Twelve has always been my lucky number. I was born on the 12th of the 12th, and I live at number 12 in the winter and in my summer cabin as well.
Among the dozen tribes of Israel, I named my son for the one who begot the “lost tribe,” the wandering and wondering one, and I asked a rabbi the Shakespearean question, “What’s in a name?” He answered, “Nobody’s perfect.” I beg to differ! Actually, I named him, in Hebrew, “Reuel” – friend of God – but even in English it means, “Hey look, a boy!”
Well, now Reuben, or Reuel, has a son, born during this year of widespread worries, and the lad’s label is Noah – Noah Charles – and I offer this (to me) reassuring portrait of the pair of them, father and son, pere et fils.
When I teach a Bible course at the Rhode Island School of Design, I show a wonderful Depression-era movie from the Warner Brothers studio titled “Green Pastures.” On the DVD, there is an apology prelude, pleading pardon for anything not now politically correct.
“Green Pastures” was based on a play with an all-Black cast, a “Negro” – you should excuse the expression –God, and a Noah played by “Rochester,” the rasping, scene-stealing valet on the Jack Benny show.
I love this flick! It’s respectful, but also fanciful. A pastor of color reads the Torah to little kids, who picture his words in their fantasies. The angels are cleaning ladies and they spank their beloved babies.
But back to Noah. He is gracious to God, but pleads for permission to take two, not one, kegs of booze for the long journey. The Creator, a kindly but also anxious and distressed personality, turns him down. The humor is not broad, but subtle and strangely accurate.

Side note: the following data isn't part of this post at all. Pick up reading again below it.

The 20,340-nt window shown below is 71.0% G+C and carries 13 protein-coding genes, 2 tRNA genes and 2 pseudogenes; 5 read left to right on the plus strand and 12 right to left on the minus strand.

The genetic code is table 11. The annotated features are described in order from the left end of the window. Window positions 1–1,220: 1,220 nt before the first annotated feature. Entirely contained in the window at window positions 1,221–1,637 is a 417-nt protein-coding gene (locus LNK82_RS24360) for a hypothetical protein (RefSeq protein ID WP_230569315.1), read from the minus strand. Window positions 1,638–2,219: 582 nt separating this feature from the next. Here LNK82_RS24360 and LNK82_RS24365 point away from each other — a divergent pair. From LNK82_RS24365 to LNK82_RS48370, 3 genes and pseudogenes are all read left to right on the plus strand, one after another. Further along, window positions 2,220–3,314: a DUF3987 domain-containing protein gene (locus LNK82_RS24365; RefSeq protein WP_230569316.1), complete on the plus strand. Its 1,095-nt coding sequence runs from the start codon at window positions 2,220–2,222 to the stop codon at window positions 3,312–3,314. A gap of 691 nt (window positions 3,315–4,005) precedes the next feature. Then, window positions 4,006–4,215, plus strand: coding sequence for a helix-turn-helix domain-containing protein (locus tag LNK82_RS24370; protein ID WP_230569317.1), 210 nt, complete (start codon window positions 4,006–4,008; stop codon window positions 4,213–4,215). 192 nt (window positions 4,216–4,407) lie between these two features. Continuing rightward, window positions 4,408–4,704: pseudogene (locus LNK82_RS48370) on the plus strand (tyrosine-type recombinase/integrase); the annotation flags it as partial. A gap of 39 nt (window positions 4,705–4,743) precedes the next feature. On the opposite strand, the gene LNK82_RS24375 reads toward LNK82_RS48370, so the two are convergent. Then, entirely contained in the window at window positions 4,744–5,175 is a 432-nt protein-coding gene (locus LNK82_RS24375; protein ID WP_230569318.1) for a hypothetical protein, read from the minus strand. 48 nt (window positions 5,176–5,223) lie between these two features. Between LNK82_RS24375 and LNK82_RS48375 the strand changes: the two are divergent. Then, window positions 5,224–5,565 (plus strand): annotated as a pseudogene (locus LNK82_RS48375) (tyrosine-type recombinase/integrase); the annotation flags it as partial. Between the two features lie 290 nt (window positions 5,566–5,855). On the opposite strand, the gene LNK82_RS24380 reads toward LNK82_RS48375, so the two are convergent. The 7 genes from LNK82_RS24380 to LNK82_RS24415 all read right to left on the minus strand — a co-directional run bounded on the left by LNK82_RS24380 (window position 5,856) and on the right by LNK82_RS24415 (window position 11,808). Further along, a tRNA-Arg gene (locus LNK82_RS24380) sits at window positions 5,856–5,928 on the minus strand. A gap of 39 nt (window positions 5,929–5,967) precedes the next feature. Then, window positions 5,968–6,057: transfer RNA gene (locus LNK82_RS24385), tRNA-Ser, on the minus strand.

“And then he died,” reads the pastor as he narrates the whole list of biblical names ... which brings me back to my Reuben (or Reuel) and my Noah.
The biblical Noah, of course, is charged with saving not merely his own family and kith and kin, but the entire world of Genesis, everything blessed by ha-Shem in Bereshit. Nobody lives forever, but life goes on.
If you look carefully at the photograph accompanying this column, you’ll see the caps my son and grandson are wearing, knit by my wife, lady Michael. And instead of wearing big broad grins, father and son look thoughtful and straightforward, the kind of picture I very much prefer to the big-smile stereotype.
For me, this hasn’t been a bad year: Noah entered the world and blessed it by being here. He will have a big job ahead: to save the world!
And that’s what I want to do as well: to do with words whatever I can to emphasize that the planet wasn’t given to us alone, and we were given a responsibility for appreciating the sacred souls of all living and remembered fellow citizens, of whatever species, in sea or sky or soil, all of which is holy and a holistic part of the plan of the planet.
I hereby pledge to join our efforts to save the world, not only for ourselves but for the Promised Land and the fine firmament above us all, protozoa and humans alike.
MIKE FINK (firstname.lastname@example.org) teaches at the Rhode Island School of Design.